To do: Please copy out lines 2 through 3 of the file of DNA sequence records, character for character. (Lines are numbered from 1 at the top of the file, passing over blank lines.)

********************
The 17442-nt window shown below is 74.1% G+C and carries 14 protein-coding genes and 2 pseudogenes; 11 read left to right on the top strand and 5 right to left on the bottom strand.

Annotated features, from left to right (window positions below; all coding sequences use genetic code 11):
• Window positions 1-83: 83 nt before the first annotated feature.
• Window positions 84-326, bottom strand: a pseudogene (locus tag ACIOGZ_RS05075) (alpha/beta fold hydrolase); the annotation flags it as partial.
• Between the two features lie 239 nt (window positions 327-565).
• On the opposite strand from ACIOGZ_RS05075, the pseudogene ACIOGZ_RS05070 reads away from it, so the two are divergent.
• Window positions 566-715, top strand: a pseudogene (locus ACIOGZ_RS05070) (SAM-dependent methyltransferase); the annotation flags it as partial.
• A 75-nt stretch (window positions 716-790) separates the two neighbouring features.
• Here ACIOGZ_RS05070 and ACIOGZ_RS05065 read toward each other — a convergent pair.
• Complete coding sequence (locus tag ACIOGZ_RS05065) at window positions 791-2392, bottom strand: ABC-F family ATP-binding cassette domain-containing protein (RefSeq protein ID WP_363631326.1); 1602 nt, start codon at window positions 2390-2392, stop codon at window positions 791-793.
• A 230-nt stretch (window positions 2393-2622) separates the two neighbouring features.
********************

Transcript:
Annotated features, from left to right (window positions below; all coding sequences use genetic code 11):
• Window positions 1-83: 83 nt before the first annotated feature.